Natural Moral Law

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  • Natural Moral Law
    • basis
      • there is an objectively ideal way to be human
        • if we reach the ideal we will be completely happy and will achieve our maximum physical, mental and spiritual health
          • applies to us both as individuals and as human communities
    • Thomas Aquinas
      • universe was created by God
        • everything has a design and a purpose
          • could be found in the natural world and a study of scriptures
            • humanity was given reason and freedom to choose to follow the good, which is God's purpose for them
              • this is Moral Natural Law
      • Summa Theologica
        • natural moral law is
          • universal, unchanging and for all time
          • relevant to all circumstance
          • given by God
          • visible to all human beings
          • inspired by the Bible
        • natural moral law guides humanity in 5 ways
          • live
          • reproduce
          • learn
          • worship God
          • ordered society
      • secondary precepts
        • guide people towards rightful actions and away from wrongful ones
          • based on two principles
            • dictates of reason should be self evident
              • e.g. worship God / do not murder
                • dictates must be observed by all humans under all circumstance if moral order is to be maintained
            • more complex dictates which come from human reason aided by God's law
              • reason alone cannot discover them from nature
                • e.g. marital faithfulness
      • claimed (in relation to purpose)
        • God gave humanity reason to accomplish these purposes
        • everything is created for a particular purpose
        • fulfilment is the 'good' towards which everyone aims
          • any action that takes a person closer to this goal is good
            • any action that takes a person further away is wrong
        • reason should always be the guide in time of conflict
          • natural moral law therefore depends upon reason as well as nature
        • it is made known to humans by God's revelation which guides reason
          • everyone has a purpose specific to them that can fulfil the skills and talents given to them by God
      • 4 cardinal values (fundamental qualities of a good moral life)
        • prudence
        • justice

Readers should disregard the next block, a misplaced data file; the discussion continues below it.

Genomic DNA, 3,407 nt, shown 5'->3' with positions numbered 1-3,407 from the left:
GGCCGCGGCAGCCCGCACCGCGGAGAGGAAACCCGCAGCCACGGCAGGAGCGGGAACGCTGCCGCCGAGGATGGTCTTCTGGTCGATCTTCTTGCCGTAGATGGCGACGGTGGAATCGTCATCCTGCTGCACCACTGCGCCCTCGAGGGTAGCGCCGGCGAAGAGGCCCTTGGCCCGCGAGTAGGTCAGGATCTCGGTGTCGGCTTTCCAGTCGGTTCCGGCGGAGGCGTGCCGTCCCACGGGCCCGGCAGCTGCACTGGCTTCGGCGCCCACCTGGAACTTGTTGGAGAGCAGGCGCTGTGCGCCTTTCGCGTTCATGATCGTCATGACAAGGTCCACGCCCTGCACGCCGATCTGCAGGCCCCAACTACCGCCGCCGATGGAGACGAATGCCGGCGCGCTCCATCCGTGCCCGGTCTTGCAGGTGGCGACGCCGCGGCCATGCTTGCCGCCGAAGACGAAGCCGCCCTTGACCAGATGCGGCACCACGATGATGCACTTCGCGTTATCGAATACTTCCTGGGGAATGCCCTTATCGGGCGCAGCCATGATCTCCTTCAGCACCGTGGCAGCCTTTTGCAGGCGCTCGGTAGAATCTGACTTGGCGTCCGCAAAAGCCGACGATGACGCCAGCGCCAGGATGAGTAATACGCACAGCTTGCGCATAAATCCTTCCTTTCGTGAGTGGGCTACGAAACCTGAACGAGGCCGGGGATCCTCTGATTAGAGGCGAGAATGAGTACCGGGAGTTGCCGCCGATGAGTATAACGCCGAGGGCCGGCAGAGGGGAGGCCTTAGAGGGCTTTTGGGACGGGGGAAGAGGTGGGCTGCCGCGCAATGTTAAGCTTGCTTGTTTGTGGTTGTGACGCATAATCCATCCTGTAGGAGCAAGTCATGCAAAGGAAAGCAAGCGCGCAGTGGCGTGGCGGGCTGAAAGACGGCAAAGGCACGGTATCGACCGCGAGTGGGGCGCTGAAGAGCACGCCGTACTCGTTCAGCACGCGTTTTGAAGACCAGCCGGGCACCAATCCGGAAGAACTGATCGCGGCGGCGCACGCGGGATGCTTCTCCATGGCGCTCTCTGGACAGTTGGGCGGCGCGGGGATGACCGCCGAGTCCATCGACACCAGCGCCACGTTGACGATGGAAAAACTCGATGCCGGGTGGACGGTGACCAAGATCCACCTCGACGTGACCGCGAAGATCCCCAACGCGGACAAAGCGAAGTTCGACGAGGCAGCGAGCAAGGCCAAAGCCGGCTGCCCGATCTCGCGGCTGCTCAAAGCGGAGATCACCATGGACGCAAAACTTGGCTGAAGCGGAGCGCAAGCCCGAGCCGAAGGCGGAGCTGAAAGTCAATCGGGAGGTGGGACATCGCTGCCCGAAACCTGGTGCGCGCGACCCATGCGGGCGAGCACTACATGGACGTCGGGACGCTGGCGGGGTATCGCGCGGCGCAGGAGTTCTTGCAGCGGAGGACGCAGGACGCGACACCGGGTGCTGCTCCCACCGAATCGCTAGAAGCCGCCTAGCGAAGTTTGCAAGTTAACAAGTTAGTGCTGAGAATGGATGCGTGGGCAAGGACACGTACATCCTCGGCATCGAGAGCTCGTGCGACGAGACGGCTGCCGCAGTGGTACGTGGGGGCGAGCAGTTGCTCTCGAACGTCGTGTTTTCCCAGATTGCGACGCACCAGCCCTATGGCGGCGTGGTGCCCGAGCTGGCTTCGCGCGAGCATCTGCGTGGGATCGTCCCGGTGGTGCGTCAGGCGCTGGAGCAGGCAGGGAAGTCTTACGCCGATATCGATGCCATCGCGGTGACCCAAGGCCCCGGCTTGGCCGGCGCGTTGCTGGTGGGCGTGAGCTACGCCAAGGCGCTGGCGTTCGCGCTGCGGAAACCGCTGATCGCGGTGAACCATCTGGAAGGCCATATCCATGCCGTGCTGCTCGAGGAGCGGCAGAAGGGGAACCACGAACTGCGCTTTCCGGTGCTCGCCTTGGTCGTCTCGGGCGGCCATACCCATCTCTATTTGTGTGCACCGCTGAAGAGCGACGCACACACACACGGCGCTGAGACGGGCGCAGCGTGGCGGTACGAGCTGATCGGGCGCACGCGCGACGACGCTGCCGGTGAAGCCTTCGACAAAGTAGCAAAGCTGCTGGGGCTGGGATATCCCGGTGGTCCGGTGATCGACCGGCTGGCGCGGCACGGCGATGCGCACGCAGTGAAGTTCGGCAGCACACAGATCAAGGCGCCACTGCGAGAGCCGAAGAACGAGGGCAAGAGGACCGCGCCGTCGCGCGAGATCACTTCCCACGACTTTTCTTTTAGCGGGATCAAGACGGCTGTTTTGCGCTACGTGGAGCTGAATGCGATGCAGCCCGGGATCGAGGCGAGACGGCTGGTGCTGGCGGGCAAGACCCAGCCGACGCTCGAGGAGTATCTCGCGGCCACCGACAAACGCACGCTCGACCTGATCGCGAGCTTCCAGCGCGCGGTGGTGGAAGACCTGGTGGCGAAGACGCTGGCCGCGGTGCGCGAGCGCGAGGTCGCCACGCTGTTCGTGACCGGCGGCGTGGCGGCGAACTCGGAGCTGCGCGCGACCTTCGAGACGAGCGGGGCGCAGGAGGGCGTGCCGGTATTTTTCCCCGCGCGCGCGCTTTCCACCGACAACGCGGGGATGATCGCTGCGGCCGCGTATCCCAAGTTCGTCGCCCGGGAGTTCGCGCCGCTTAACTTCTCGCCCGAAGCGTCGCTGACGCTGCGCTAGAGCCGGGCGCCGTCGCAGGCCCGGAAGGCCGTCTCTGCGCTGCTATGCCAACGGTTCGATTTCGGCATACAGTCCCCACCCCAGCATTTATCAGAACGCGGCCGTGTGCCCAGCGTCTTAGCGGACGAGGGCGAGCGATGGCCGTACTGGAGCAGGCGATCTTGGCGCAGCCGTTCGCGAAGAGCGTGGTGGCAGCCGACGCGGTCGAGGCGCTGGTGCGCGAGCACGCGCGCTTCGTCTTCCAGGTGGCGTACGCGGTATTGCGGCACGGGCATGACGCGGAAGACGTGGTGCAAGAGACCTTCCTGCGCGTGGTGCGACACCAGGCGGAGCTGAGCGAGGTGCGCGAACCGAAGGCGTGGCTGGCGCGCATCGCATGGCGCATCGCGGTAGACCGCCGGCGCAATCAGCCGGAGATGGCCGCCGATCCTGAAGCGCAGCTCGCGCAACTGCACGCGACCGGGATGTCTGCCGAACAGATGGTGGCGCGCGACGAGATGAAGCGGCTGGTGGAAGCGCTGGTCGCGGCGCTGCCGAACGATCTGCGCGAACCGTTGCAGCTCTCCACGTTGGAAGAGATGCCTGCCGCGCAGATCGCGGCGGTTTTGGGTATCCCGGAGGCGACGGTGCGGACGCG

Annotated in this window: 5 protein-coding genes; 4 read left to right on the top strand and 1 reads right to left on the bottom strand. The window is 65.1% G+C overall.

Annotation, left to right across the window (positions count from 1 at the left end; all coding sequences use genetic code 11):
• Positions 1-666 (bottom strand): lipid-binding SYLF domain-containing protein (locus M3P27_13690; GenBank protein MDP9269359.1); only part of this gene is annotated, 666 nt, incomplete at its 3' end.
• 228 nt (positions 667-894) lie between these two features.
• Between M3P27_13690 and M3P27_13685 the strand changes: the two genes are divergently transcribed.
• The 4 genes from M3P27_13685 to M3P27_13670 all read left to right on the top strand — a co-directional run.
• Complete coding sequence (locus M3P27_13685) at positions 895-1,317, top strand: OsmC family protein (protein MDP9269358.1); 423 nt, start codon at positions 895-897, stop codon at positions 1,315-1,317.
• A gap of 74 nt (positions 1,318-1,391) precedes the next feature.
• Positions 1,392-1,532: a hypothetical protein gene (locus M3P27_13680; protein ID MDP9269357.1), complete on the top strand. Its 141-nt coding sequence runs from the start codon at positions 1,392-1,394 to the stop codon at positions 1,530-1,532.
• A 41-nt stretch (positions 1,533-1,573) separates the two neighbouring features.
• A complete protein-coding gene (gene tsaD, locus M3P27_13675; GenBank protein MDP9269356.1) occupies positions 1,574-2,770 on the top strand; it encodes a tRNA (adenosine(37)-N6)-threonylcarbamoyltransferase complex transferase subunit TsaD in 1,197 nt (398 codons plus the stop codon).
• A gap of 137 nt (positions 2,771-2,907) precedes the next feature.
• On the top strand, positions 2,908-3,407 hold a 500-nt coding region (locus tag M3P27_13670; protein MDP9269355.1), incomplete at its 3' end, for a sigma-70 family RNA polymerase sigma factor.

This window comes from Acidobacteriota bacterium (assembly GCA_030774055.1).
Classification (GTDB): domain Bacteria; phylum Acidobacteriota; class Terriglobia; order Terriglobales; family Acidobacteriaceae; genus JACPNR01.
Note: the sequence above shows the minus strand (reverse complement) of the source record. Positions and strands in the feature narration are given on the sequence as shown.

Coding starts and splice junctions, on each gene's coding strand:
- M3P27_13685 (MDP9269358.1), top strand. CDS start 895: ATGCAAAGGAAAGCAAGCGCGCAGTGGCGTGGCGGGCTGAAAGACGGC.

• fortitude
        • temperance
      • 7 vices (7 deadly sins which would lead people away from the natural moral law
        • pride
        • avarice
        • lust
        • envy
        • gluttony
        • anger
        • sloth
      • 4 kinds of law
        • eternal
          • God's will and wisdom and rational ordering of the universe
        • divine
          • given in scripture and guides humans to happiness
        • natural
          • source of fulfilment on earth
        • human
          • regulates human behaviour in society, and is exercised through the state
      • assumptions
        • all people seek to worship God
        • god created the universe and the moral law within it
        • every individual has a particular purpose
        • since moral laws come from God, all humans should obey it
        • human nature has remained the same since creation
      • weaknesses
        • assumes everyone seeks to worship God
        • assumes God created the universe and the moral law within it
        • thinks of every person having a particular function to fulfil
          • against modern view that a person may have a variety of functions
        • commits naturalistic fallacy
          • moral law comes from God (a matter of fact in his thinking) and therefore we ought to obey it (a value judgement)
    • Bernard Hoose
      • proportionalism
        • not every moral value is absolute, it can be linked to circumstance
        • supports compromise
          • the best human beings can strive to achieve is a moral compromise, not moral perfection
            • sense of proportion - to d the best we can but accept we will never truly be morally perfect
        • more compassionate than a strict application
          • allows individuals circumstance to be taken into account
        • argue allows too much freedom to decide what is good and permits rejection of established moral codes
    • strengths
      • simple, universal guide for judging moral value of human actions
      • made accessible by human reason
      • morality is more than a matter of preference and inclinations
    • weaknesses
      • depends on accepting the view that good is what is found in nature
        • is everything in nature 'good'? what about disease?
      • no room for
        • situationism
          • adapting ethical principles to the situation
        • relativism
          • right and wrong depends upon interpretated and social custom
        • consequentialism
          • determining right and wrong from consequence of actions
        • individualism
          • many different ideas of 'good' because there are so many different people

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